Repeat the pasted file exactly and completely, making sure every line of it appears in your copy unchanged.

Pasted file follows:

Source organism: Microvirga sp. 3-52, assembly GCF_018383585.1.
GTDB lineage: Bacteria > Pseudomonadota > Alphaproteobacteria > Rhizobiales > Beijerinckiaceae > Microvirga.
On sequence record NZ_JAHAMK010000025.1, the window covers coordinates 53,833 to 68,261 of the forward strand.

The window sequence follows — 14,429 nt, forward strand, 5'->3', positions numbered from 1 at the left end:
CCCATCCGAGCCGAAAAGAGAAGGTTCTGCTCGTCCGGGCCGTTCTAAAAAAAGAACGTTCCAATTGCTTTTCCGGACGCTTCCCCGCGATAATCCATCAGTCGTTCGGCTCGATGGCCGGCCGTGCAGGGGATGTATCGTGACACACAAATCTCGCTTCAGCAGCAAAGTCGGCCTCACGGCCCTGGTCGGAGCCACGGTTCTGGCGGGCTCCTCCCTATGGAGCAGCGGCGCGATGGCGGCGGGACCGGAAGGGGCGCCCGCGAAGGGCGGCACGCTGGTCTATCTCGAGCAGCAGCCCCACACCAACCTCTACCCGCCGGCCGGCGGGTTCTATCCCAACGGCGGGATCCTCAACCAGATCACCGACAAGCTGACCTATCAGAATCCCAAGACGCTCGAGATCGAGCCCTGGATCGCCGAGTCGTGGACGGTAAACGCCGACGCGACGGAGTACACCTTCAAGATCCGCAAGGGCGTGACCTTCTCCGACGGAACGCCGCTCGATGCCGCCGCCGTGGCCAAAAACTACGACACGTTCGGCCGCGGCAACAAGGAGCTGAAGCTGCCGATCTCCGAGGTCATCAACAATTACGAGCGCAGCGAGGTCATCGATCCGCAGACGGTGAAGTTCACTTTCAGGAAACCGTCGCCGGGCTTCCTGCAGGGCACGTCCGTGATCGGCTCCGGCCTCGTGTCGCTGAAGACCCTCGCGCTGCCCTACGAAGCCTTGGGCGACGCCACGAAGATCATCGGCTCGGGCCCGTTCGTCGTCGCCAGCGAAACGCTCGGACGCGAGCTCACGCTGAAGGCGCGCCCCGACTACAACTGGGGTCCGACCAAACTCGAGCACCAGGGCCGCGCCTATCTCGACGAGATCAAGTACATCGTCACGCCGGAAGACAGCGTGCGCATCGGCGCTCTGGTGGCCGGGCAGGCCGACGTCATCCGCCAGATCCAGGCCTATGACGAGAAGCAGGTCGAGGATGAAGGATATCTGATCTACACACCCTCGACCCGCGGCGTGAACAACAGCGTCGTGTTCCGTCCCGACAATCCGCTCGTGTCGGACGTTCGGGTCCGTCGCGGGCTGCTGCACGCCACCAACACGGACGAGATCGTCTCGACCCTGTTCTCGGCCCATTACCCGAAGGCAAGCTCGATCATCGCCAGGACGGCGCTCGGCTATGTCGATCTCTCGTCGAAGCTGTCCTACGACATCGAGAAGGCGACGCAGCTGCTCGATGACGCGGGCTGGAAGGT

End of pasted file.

Source organism: Microvirga sp. 3-52, assembly GCF_018383585.1.
GTDB lineage: Bacteria > Pseudomonadota > Alphaproteobacteria > Rhizobiales > Beijerinckiaceae > Microvirga.
On sequence record NZ_JAHAMK010000025.1, the window covers coordinates 53,833 to 68,261 of the forward strand.

The window sequence follows — 14,429 nt, forward strand, 5'->3', positions numbered from 1 at the left end:
CCCATCCGAGCCGAAAAGAGAAGGTTCTGCTCGTCCGGGCCGTTCTAAAAAAAGAACGTTCCAATTGCTTTTCCGGACGCTTCCCCGCGATAATCCATCAGTCGTTCGGCTCGATGGCCGGCCGTGCAGGGGATGTATCGTGACACACAAATCTCGCTTCAGCAGCAAAGTCGGCCTCACGGCCCTGGTCGGAGCCACGGTTCTGGCGGGCTCCTCCCTATGGAGCAGCGGCGCGATGGCGGCGGGACCGGAAGGGGCGCCCGCGAAGGGCGGCACGCTGGTCTATCTCGAGCAGCAGCCCCACACCAACCTCTACCCGCCGGCCGGCGGGTTCTATCCCAACGGCGGGATCCTCAACCAGATCACCGACAAGCTGACCTATCAGAATCCCAAGACGCTCGAGATCGAGCCCTGGATCGCCGAGTCGTGGACGGTAAACGCCGACGCGACGGAGTACACCTTCAAGATCCGCAAGGGCGTGACCTTCTCCGACGGAACGCCGCTCGATGCCGCCGCCGTGGCCAAAAACTACGACACGTTCGGCCGCGGCAACAAGGAGCTGAAGCTGCCGATCTCCGAGGTCATCAACAATTACGAGCGCAGCGAGGTCATCGATCCGCAGACGGTGAAGTTCACTTTCAGGAAACCGTCGCCGGGCTTCCTGCAGGGCACGTCCGTGATCGGCTCCGGCCTCGTGTCGCTGAAGACCCTCGCGCTGCCCTACGAAGCCTTGGGCGACGCCACGAAGATCATCGGCTCGGGCCCGTTCGTCGTCGCCAGCGAAACGCTCGGACGCGAGCTCACGCTGAAGGCGCGCCCCGACTACAACTGGGGTCCGACCAAACTCGAGCACCAGGGCCGCGCCTATCTCGACGAGATCAAGTACATCGTCACGCCGGAAGACAGCGTGCGCATCGGCGCTCTGGTGGCCGGGCAGGCCGACGTCATCCGCCAGATCCAGGCCTATGACGAGAAGCAGGTCGAGGATGAAGGATATCTGATCTACACACCCTCGACCCGCGGCGTGAACAACAGCGTCGTGTTCCGTCCCGACAATCCGCTCGTGTCGGACGTTCGGGTCCGTCGCGGGCTGCTGCACGCCACCAACACGGACGAGATCGTCTCGACCCTGTTCTCGGCCCATTACCCGAAGGCAAGCTCGATCATCGCCAGGACGGCGCTCGGCTATGTCGATCTCTCGTCGAAGCTGTCCTACGACATCGAGAAGGCGACGCAGCTGCTCGATGACGCGGGCTGGAAGGT